Leviathan: Or, The Matter, Form, and Power of a Commonwealth Ecclesiastical and Civil

by Thomas Hobbes
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In Hobbes’s Leviathan, “nature” is both an obstacle and a driving force for human self-preservation. Explain and discuss.

In Leviathan, nature is a harsh, lawless force within which human life is “poor, nasty, brutish, and short.” However, fear of this situation causes humans bind together for self preservation. This leads to the creation of the social contract, in which individuals give up some of their freedom to gain the benefits of living under the rule of law.

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Hobbes argued forcefully in Leviathan that in a state of nature, human life would be "poor, nasty, brutish, and short." He says that left to their own devices, individual people are driven by fear, and this fear impels them to fight fiercely and selfishly for themselves alone and to crave power over others. Since there are no laws in a state of nature, people will murder, hurt, and steal from each other to survive. And because individual human nature is innately animalistic, people will always descend to their basest instincts if left on their own to survive.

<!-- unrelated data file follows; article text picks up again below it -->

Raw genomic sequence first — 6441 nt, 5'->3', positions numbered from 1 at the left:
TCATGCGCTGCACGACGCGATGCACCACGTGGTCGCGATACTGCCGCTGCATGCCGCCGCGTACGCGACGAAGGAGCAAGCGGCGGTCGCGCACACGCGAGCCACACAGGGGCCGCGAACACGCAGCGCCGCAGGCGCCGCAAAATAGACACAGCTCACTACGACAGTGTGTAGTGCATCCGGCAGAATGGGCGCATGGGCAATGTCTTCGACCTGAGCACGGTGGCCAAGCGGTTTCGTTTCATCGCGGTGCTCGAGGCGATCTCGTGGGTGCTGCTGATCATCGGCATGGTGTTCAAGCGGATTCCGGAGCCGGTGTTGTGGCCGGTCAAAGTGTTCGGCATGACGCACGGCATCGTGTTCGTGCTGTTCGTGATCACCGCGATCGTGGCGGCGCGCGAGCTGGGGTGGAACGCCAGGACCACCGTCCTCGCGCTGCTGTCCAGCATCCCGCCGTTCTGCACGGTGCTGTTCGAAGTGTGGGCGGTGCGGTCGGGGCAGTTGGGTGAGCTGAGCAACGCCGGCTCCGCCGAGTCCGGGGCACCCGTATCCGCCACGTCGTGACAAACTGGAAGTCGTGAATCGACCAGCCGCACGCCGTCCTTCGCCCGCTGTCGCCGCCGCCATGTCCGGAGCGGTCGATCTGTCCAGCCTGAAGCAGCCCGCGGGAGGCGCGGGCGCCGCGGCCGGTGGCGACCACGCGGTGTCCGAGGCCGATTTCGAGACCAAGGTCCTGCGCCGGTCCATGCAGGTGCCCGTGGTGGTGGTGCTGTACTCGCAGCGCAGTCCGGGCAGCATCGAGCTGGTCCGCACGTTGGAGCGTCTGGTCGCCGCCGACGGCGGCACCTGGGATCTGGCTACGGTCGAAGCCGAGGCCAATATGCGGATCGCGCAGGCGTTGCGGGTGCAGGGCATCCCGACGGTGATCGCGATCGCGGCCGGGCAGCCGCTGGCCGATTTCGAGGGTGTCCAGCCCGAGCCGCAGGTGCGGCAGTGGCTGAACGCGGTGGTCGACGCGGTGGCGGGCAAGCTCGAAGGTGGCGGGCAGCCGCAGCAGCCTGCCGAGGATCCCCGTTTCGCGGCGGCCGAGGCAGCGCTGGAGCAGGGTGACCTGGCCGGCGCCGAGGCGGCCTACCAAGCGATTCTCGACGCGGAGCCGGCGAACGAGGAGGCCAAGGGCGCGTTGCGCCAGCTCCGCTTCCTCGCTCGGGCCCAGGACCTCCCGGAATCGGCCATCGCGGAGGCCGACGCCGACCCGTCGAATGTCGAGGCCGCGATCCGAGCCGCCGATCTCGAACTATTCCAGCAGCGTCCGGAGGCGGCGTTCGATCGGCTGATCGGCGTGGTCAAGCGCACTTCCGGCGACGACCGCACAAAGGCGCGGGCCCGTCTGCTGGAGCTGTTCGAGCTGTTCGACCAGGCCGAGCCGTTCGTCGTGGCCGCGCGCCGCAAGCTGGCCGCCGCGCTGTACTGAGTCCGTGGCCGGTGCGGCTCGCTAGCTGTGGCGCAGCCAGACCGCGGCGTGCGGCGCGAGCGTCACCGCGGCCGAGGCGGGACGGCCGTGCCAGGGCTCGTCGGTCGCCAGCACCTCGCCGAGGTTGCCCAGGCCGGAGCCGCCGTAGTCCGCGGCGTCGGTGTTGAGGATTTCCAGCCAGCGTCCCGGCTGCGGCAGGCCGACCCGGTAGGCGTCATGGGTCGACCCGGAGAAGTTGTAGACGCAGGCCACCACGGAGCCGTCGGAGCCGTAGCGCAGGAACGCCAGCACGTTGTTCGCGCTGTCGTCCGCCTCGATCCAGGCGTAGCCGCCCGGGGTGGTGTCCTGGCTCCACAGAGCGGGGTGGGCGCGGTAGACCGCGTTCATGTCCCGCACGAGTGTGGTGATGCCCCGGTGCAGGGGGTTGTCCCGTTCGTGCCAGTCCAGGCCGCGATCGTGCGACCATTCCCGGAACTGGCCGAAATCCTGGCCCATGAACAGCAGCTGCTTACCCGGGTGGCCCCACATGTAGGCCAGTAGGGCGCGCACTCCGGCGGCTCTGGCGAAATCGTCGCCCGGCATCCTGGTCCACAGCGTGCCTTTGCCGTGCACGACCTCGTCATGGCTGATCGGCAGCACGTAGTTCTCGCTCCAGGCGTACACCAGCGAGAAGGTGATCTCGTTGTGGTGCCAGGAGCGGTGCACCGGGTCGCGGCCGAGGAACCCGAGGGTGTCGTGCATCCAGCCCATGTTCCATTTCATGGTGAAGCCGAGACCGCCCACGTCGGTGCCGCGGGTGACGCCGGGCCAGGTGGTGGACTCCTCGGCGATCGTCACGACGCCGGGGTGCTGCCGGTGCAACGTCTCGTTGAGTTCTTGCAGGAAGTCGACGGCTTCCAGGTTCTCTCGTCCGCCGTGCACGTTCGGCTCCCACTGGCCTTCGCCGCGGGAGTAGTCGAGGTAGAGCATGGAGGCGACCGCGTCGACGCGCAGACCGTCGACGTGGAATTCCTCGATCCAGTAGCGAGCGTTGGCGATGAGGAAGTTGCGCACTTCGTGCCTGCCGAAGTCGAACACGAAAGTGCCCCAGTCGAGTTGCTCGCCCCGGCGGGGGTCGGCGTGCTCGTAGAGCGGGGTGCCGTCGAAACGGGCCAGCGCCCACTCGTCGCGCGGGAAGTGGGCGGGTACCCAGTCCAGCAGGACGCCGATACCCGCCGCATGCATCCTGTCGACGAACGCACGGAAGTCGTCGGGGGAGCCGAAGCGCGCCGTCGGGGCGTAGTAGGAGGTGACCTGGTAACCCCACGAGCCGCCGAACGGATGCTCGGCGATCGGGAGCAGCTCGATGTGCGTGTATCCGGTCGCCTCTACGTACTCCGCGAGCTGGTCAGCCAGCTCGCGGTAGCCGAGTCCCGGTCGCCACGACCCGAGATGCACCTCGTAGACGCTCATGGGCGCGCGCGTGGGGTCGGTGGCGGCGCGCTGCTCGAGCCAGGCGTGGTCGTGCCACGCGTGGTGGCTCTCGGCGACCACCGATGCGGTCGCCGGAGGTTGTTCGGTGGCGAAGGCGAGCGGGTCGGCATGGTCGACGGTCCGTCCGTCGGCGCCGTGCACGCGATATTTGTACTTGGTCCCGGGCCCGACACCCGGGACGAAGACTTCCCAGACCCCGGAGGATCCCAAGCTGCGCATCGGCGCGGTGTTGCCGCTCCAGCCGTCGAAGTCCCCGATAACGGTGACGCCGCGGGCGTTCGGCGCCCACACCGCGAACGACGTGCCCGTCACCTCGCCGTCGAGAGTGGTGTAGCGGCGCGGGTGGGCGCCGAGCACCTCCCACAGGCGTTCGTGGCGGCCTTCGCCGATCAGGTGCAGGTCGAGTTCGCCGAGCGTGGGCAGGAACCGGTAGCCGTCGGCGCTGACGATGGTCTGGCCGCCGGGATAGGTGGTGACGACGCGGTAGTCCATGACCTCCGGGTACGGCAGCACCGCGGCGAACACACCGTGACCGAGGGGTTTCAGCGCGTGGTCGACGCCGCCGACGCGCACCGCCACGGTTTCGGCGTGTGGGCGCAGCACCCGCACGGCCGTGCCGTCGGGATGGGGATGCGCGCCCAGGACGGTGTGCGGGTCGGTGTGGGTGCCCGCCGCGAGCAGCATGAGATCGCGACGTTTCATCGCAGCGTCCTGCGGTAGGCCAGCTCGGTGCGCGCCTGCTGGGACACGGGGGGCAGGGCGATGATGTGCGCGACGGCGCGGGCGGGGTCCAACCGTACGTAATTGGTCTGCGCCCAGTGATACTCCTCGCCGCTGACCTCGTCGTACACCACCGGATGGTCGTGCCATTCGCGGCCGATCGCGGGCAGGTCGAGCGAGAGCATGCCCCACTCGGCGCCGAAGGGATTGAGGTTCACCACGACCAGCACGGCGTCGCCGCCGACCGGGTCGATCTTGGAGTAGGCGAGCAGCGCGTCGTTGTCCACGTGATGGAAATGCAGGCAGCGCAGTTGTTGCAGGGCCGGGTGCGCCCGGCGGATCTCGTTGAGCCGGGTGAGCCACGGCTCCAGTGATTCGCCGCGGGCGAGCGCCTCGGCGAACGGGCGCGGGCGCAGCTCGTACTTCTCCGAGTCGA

However, while a state of nature makes life a misery for individual humans, the fear of this leads to a good outcome. People, driven by the need for self-preservation, decide to bind together into communal society. To be saved from their own worst instincts, humans have invented monarchial and parliamentary systems, in which a strong leader or a strong group of leaders imposes peace and order on the state. Hobbes calls this the social contract: under it, individuals attain to a better and more secure life by relinquishing some of their freedom. They have to obey laws they might not always like and curtail their own desires, but so does the rest of society. This way, almost everyone prospers in a situation far better than that offered by a state of nature.

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